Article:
Regards,

kylie hammond

Is Your Employer Right For You?

right employerFollowing the recent announcement of the Randstad Awards, we listed in an earlier blog, some of the most attractive employers to work for in 2012. These included organisations like Newcrest Mining (the winner), Westpac, Virgin Australia and ABC Australia.

But while these companies are in the lead, they may not be for everyone. So how do you know if your employer is really right for you?

1. Do You Fit in With the Company Culture?

Company culture is one of the most critical determining factors in choosing the right employer. If you’ve ever had the benefit of career coaching or simply attended an interview with a recruiter, you will have been asked what type of company you want to work for. Large or small? Corporate or casual? Ambitious or laid back? All of these things are an indication of culture. If there is a mismatch between what you want and the company culture, it probably means your employer is not right for you.

2. Do You Believe in Their Leadership?

Knowing where the company is going and how they will get there can also help you decide if you fit with the organisation. For instance, if you are a driven, strategic individual, the lack of future planning in an organisation can be frustrating. If you are intent on placing yourself on a strong career path, you’ll need to be assured that your company is going to thrive and grow for at least the next decade.

It’s also important to believe in the quality of your leadership; strong leaders will inspire others to strive for success, while poor leaders, on the other hand, may fail to gain confidence and trust from their employees. If you don’t believe in your company’s leadership, it may be time to move on.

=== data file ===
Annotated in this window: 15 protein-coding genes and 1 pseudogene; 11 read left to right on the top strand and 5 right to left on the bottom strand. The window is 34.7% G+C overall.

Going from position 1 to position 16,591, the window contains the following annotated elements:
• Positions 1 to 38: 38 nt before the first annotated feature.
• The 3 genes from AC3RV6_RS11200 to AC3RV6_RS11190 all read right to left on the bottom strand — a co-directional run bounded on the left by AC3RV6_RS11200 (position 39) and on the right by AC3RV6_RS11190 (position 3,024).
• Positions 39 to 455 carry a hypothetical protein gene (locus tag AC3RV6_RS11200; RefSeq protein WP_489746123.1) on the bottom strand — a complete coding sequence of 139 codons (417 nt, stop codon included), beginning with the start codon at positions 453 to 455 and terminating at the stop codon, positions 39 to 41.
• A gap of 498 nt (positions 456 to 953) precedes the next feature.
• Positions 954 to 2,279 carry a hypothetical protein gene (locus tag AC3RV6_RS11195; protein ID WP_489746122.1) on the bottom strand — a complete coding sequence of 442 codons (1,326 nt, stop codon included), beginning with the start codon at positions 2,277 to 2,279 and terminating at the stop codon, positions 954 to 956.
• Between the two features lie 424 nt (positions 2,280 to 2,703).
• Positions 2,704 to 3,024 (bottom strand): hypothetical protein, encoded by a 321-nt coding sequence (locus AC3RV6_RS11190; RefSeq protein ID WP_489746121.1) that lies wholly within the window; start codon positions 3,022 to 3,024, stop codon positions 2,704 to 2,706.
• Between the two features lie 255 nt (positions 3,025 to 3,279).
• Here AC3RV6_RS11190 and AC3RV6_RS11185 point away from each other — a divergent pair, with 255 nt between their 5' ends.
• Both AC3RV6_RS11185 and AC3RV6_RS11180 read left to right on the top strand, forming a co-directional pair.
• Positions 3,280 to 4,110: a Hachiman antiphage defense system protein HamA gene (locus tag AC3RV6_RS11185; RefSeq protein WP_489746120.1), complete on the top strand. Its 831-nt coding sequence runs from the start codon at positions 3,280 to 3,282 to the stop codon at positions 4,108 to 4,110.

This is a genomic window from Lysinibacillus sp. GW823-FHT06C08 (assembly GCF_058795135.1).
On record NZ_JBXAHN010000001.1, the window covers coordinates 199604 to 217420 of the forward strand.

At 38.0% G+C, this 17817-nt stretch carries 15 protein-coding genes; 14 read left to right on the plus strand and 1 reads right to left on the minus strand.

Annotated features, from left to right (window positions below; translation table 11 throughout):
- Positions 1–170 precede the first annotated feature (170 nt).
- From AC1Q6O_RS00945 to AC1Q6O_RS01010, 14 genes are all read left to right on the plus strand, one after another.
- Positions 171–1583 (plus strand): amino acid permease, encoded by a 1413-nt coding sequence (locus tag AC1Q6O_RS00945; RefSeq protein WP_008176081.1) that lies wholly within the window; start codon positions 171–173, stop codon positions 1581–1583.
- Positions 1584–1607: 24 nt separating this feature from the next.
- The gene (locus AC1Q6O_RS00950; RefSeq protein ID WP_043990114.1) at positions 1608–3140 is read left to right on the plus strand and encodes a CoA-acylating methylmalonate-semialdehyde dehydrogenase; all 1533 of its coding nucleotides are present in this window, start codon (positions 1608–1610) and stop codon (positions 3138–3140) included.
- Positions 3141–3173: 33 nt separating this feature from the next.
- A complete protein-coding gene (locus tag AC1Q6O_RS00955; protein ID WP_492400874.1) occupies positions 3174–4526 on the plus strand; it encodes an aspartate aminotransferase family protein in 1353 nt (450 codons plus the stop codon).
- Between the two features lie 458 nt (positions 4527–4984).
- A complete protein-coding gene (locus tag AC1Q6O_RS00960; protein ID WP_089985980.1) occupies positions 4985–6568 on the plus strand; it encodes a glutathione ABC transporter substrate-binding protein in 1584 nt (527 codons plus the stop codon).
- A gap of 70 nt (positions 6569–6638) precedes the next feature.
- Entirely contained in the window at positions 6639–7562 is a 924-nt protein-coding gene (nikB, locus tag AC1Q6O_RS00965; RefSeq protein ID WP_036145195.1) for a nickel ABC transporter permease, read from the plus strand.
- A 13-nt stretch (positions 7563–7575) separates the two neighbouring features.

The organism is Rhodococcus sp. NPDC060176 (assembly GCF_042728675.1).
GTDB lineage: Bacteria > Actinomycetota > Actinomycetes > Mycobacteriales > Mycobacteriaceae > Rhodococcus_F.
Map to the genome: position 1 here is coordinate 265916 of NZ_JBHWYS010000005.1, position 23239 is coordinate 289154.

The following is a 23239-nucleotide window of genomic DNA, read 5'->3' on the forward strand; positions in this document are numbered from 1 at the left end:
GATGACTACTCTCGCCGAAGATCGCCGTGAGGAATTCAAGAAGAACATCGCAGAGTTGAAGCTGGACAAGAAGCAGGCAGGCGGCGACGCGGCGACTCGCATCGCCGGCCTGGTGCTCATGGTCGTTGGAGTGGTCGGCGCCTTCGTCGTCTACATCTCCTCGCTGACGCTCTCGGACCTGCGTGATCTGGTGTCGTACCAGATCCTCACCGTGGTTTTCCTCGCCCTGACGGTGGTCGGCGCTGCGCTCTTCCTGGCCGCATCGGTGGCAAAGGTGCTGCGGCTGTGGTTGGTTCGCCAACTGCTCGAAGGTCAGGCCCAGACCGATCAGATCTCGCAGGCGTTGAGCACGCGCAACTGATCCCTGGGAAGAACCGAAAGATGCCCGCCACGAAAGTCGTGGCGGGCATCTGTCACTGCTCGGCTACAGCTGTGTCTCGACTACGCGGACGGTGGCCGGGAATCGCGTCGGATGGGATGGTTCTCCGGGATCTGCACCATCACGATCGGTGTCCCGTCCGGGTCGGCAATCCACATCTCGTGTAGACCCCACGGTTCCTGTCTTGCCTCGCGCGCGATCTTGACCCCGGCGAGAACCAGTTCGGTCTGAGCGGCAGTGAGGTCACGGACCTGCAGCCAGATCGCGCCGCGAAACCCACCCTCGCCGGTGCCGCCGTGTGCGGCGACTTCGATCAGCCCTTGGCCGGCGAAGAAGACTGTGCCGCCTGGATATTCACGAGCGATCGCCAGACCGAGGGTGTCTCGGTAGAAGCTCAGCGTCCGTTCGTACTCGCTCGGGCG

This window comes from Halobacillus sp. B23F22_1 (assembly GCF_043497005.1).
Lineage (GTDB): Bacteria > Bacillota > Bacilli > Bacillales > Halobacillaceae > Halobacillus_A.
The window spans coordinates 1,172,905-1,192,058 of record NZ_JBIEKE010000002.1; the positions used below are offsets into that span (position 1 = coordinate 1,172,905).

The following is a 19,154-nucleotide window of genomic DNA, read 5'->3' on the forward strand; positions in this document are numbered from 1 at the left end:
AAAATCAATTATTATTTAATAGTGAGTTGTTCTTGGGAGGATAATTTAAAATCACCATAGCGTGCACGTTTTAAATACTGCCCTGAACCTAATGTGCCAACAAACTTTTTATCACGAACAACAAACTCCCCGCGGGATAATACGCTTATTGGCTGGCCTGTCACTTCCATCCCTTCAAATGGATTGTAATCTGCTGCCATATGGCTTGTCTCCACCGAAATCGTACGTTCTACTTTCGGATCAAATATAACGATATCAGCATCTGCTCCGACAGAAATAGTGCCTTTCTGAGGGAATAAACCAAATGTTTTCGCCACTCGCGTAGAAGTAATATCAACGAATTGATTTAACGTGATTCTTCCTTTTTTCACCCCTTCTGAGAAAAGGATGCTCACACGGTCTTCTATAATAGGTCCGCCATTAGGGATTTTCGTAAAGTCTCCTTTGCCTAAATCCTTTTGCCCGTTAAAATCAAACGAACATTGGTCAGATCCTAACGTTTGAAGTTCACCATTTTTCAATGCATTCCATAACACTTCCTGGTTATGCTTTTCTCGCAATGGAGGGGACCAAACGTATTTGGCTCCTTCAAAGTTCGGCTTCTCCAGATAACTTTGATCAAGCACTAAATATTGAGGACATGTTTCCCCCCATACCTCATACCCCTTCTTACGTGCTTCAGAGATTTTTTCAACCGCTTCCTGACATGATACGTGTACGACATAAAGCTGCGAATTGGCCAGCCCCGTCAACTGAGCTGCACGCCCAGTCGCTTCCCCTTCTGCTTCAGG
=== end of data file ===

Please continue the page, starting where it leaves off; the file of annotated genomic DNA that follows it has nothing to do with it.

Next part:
3. Does Your Job Align With Your Career Goals?

If there is a misalignment between your career goals and your employer’s goals, it’s often a sign that they are not quite right for you. For example, if you’re keen to break into a certain market but your company is steering away from that market, you might want to rethink if the business is suited to you and vice versa. Similarly, if your goal is to become a senior manager and there is little room for progression, you may want to find an employer that offers better career growth.

4. Do You Enjoy Your Work Environment?

On a day-to-day basis, ask yourself if you enjoy your work environment. Is it too political or corporate? Or perhaps it’s too small or disorganised? And are you on the same page as your co-workers in terms of management, processes and direction? Identifying what you do/don’t like about your work environment can also tell you if your employer is right for you. If there are many things that you dislike, it could be time to look into career coaching and find an employer that’s better suited to your needs.

Good luck,
kylie hammond

The Benefits of Valuing Your Employees

Valuing Your EmployeesAll of us need praise and reassurance in our lives, whether it’s personal, emotional or professional.

It may be common sense that praise makes better employees, but a recent infographic released by Achievers.com and Business Insider, shows that companies who value their employees not only have better morale, but achieve revenue growth two and a half times faster than businesses who avoid praising employees.